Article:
Distractions in Worship

Thomas WatsonThis morning I read a sermon by Thomas Watson, "How May We Cure Distractions in Holy Duties?" You gotta love God's providence. Just last Sunday I confessed to the church that I had come to worship very distracted. I certainly left in a better frame than I came, but I have been thinking about this throughout the week. Then early this morning I stumbled upon this sermon. Preaching from Matthew 15:7, 8 Watson explains that "distraction of thoughts, or the removing of the heart from God in worship, is a great sin, and a degree of hypocrisy." The sermon breaks down into three sections: The greatness of the sin, the causes, and the remedies. It is a good (and long) sermon, and I do not have the time to summarize everything. But I wanted to draw your attention to his concluding remarks regarding the habit of meditation. The final "remedy" for distraction in worship is "frequent, solemn meditation." He argues the more often we give our thoughts/hearts to the things of God during the week the more prepared we will be for worship, and able to correct ourselves when coming to church distracted. Concerning meditation he said there are two advantages.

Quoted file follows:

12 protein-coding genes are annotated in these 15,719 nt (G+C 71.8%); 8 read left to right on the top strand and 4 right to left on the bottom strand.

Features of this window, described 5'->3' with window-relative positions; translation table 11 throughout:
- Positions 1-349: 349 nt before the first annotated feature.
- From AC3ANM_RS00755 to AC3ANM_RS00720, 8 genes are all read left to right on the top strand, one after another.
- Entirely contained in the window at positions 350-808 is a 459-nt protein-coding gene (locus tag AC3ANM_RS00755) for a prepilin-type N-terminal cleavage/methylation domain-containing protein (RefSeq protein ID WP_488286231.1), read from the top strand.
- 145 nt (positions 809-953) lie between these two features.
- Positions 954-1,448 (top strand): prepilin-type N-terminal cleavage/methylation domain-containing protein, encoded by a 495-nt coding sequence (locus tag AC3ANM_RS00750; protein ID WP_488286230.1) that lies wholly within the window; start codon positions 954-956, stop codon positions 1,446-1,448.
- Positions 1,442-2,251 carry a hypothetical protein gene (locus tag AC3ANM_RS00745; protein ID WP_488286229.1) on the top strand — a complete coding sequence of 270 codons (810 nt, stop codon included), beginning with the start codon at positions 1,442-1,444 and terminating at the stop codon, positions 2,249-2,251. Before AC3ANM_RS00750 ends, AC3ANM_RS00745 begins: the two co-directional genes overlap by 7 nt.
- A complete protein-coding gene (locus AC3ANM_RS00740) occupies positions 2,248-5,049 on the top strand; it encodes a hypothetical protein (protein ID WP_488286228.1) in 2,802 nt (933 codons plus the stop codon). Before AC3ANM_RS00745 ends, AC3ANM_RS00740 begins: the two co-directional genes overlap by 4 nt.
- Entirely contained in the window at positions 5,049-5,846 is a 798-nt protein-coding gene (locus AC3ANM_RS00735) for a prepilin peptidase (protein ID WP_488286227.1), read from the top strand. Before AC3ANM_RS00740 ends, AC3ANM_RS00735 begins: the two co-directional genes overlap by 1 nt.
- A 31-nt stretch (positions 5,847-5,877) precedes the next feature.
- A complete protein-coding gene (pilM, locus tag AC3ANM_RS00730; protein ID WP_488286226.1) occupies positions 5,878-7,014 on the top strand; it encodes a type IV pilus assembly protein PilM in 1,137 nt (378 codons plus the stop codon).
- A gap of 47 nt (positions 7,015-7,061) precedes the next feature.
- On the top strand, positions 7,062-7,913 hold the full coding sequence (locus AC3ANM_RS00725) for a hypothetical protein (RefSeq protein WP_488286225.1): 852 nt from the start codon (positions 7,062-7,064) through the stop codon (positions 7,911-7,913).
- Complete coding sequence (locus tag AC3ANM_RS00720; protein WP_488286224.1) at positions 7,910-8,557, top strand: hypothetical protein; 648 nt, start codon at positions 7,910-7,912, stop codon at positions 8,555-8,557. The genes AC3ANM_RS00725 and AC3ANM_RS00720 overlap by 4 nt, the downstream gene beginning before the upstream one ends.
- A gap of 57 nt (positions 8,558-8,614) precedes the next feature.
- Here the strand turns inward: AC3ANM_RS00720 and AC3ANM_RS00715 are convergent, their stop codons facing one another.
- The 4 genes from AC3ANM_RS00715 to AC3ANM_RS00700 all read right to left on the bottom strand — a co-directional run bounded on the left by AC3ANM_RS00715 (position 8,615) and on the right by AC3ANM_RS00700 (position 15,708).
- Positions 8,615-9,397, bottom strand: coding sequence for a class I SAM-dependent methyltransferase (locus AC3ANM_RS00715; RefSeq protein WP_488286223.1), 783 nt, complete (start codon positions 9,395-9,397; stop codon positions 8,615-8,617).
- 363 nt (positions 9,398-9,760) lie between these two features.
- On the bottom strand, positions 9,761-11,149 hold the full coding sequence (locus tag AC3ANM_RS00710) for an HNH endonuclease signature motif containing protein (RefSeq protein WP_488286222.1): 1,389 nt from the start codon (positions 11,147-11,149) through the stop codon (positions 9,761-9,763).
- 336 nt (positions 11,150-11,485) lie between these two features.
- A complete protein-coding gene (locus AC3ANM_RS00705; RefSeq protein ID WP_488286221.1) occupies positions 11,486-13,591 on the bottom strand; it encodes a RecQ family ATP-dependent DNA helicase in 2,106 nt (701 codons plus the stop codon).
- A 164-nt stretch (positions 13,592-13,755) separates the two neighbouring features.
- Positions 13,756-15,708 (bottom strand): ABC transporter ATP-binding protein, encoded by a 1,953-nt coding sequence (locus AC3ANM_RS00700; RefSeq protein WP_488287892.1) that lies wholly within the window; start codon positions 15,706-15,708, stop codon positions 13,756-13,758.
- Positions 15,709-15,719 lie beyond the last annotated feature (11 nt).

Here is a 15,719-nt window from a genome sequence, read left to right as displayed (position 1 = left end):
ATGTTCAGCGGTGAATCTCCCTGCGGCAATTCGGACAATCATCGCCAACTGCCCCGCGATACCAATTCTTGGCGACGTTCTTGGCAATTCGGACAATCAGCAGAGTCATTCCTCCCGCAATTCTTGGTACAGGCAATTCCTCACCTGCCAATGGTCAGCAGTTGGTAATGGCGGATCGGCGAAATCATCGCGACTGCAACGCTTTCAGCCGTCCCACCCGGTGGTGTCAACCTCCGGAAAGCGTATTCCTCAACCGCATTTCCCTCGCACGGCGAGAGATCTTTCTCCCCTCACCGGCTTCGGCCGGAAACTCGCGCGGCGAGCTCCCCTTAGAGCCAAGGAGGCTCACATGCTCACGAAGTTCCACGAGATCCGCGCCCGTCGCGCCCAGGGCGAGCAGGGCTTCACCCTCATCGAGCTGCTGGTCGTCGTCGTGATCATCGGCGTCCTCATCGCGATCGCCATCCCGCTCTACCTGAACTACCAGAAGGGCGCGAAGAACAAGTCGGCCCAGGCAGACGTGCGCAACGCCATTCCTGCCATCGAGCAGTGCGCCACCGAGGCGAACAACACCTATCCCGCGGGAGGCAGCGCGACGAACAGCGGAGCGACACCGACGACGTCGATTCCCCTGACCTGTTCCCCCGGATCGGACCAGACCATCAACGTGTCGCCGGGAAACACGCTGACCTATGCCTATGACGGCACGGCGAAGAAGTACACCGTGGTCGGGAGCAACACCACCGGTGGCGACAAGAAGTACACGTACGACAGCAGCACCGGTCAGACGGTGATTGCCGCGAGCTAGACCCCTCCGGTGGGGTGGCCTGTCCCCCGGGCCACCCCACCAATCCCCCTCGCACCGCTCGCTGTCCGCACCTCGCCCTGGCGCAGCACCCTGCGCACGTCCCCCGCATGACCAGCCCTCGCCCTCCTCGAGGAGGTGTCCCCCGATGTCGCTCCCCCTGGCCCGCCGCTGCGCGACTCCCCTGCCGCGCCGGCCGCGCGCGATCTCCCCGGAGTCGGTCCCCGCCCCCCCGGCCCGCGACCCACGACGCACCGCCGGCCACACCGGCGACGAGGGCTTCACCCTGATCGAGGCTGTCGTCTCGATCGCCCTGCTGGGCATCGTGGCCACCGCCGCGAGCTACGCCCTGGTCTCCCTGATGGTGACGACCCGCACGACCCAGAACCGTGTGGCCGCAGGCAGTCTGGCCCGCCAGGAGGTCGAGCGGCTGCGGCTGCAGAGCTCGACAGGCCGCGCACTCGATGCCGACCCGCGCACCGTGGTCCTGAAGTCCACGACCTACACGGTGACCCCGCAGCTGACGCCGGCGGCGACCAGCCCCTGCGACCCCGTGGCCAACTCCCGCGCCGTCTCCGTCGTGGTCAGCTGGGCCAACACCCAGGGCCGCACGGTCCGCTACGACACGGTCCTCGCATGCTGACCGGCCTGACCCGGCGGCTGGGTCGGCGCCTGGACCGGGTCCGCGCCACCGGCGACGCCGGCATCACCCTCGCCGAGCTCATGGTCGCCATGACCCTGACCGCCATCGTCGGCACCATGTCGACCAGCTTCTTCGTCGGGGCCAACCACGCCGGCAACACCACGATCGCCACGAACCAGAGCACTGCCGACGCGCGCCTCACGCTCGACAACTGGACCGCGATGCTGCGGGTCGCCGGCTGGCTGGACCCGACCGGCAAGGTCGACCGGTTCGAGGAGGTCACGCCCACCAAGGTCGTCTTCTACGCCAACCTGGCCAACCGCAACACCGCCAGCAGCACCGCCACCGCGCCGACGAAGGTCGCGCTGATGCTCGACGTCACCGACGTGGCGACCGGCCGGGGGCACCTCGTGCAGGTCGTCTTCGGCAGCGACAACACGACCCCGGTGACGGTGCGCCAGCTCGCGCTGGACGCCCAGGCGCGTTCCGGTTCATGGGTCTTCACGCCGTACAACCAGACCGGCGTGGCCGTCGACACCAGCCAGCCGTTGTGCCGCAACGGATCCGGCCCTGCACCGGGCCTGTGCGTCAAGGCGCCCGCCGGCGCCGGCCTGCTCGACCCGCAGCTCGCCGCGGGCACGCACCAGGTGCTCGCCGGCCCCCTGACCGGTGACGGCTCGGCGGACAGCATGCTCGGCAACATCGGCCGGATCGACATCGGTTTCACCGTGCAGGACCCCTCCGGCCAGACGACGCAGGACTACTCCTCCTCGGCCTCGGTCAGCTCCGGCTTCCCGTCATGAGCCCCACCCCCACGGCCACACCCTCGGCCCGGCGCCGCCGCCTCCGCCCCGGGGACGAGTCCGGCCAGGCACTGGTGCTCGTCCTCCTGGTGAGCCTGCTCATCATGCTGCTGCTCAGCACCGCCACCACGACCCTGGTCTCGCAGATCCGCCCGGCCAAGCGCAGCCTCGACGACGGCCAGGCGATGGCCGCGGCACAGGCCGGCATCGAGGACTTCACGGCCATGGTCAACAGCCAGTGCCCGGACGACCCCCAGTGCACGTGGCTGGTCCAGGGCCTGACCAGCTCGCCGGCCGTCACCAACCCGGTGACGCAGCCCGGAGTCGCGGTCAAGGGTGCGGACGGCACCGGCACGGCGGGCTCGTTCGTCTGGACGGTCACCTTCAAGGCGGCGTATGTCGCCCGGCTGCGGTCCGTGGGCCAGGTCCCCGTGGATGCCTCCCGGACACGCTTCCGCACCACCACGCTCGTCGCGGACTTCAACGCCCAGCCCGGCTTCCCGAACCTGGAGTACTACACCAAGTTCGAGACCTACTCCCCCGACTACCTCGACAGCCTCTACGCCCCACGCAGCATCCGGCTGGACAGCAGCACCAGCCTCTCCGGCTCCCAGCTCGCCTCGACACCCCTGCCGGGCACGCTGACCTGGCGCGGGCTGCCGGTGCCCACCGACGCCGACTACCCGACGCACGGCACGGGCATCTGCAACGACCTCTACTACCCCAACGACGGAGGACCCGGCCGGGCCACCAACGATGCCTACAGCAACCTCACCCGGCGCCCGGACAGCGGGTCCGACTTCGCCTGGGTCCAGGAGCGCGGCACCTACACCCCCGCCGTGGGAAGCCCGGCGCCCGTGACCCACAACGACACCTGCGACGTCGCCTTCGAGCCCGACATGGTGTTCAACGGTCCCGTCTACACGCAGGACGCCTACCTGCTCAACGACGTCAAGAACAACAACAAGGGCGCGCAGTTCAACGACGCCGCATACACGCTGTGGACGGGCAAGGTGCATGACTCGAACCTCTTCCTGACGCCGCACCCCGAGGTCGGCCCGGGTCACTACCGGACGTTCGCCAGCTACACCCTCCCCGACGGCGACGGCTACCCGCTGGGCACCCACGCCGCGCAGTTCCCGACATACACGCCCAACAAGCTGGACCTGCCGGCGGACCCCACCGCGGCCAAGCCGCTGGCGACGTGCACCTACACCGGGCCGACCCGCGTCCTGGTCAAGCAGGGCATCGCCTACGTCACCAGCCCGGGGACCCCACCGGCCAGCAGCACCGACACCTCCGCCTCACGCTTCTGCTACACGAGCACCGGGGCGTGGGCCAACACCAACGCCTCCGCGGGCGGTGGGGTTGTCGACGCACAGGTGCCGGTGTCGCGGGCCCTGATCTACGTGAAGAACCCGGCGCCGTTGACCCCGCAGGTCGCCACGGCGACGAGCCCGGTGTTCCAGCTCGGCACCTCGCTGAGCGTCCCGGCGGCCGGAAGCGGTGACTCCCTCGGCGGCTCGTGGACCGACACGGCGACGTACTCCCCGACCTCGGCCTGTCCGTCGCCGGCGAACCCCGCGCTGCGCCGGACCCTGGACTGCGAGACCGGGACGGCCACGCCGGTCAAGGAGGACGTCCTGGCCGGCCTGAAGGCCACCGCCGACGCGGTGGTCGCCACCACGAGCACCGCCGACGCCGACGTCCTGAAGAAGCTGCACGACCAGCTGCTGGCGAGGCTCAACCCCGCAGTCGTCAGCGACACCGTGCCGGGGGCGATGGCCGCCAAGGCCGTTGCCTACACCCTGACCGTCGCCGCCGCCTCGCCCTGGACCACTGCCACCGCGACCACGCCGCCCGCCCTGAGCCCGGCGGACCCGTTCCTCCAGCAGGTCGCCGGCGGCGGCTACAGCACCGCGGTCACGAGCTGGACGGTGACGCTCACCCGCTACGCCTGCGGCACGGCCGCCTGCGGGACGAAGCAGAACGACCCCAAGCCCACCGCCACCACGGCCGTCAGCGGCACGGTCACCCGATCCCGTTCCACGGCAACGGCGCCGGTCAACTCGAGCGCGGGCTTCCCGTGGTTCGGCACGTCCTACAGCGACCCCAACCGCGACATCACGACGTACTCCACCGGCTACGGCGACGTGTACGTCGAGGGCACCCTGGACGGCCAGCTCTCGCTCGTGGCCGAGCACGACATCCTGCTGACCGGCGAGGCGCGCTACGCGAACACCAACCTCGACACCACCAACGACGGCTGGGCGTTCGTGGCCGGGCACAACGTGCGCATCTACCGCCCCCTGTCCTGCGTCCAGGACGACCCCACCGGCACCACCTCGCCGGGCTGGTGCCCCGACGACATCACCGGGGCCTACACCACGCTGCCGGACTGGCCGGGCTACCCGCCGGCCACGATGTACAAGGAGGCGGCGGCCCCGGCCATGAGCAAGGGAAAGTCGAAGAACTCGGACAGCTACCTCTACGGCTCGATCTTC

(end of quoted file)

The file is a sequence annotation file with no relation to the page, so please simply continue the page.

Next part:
1. The soul gets more abundance of heart-warming knowledge. - And therefore will not be so barren and dry, which certainly is a cause of wandering. ...A man that boileth and concocts truths in his heart, hath a greater readiness of words and affections: there is "good treasure" within him, (Matt. 12:35) out of which he may spend freely.

2. By use a man gets a greater command over himself. - When we constantly leave the thoughts at random, and never lay restraints upon them, it is in vain to think we shall keep them in order when we please. Fierce creatures are tame to those that use to command them. Every art is difficult at first, as writing, singing, playing upon an instrument; but we get a facility by use and exercise; yea, not only a facility, but a delight in them: and those things that at first we thought impossible, by a little practice grow easy.

Nothing strange or new, but a very helpful reminder of the need for and benefits of biblical meditation.